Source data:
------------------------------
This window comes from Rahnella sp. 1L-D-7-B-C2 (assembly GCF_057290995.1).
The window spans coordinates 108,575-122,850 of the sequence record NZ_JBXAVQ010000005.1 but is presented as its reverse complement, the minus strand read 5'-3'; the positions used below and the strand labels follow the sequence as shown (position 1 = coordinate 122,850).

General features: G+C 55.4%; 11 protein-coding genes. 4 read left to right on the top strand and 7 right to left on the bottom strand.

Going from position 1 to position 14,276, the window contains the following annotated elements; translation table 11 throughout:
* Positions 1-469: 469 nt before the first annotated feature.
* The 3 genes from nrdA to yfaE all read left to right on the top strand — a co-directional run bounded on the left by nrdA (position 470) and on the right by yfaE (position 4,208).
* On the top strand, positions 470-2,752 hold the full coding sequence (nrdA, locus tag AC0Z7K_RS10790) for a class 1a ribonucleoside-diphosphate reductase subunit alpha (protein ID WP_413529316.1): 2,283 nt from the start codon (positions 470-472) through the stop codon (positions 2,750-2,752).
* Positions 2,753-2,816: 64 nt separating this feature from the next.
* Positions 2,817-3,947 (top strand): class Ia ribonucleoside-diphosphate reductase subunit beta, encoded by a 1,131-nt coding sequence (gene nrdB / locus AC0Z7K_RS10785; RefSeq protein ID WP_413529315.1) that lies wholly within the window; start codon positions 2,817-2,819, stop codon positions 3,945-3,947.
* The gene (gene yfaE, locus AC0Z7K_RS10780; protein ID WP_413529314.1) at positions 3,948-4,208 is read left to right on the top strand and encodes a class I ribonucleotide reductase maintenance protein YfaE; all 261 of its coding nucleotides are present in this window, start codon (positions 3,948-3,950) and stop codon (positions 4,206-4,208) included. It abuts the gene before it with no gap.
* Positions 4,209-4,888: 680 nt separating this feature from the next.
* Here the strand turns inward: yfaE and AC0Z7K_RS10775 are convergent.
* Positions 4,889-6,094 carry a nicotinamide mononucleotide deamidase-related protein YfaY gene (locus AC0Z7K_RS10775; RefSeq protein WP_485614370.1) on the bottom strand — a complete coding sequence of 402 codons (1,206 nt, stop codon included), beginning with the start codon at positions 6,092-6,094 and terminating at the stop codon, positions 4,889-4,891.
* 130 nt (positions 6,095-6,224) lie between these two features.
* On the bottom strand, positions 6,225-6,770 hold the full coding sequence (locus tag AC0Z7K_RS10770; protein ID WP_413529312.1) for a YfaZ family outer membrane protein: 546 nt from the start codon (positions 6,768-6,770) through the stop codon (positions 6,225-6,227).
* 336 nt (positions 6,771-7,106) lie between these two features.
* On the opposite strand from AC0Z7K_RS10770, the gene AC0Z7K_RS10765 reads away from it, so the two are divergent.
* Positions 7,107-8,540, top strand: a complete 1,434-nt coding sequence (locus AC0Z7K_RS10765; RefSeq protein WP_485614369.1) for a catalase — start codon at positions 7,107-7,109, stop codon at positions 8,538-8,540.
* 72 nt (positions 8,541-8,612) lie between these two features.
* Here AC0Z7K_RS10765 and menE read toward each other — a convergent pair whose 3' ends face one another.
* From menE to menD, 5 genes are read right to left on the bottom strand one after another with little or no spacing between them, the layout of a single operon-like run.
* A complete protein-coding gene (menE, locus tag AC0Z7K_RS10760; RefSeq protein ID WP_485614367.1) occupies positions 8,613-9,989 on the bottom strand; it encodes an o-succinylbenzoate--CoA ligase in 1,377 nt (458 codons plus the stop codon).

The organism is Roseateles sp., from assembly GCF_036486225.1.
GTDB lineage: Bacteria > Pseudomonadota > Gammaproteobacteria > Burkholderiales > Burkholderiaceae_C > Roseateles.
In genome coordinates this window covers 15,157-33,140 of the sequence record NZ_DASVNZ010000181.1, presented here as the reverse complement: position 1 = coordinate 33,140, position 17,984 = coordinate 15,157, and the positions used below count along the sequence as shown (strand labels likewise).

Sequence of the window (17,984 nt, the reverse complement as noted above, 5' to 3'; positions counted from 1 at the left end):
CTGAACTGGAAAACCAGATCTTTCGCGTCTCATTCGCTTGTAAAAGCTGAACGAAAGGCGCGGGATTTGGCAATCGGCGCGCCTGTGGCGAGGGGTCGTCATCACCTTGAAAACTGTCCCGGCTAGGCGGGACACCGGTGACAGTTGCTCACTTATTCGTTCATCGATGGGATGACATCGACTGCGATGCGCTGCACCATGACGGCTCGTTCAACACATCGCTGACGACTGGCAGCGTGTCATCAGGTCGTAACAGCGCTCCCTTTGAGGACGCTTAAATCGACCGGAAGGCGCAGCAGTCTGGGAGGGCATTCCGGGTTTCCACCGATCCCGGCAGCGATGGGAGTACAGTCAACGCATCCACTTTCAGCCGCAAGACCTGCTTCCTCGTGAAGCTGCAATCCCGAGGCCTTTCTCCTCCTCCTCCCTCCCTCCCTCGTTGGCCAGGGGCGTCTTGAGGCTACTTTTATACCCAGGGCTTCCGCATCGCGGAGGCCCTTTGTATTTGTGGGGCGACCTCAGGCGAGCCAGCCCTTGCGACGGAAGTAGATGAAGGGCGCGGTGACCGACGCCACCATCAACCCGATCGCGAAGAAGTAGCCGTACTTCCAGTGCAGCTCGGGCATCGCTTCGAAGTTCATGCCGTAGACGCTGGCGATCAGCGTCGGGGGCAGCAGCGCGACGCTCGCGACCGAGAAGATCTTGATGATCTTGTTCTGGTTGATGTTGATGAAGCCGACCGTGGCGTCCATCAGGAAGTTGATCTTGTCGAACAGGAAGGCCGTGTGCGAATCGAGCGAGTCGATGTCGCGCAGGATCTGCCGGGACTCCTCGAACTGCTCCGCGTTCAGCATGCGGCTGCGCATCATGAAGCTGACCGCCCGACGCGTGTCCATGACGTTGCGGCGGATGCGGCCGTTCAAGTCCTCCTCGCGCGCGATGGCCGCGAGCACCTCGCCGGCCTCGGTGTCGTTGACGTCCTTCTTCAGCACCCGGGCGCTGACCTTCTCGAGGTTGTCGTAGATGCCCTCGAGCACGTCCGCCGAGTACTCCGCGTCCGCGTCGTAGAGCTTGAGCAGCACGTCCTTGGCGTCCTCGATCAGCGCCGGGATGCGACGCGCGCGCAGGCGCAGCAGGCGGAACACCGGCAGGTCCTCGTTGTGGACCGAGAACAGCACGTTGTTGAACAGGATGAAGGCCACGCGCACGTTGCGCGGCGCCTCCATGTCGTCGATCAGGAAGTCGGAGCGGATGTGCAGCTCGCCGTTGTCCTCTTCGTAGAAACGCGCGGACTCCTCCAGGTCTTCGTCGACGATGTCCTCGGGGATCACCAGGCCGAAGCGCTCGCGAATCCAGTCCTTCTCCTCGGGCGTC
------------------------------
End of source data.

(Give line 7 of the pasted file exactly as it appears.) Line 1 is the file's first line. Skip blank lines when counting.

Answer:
* On the top strand, positions 470-2,752 hold the full coding sequence (nrdA, locus tag AC0Z7K_RS10790) for a class 1a ribonucleoside-diphosphate reductase subunit alpha (protein ID WP_413529316.1): 2,283 nt from the start codon (positions 470-472) through the stop codon (positions 2,750-2,752).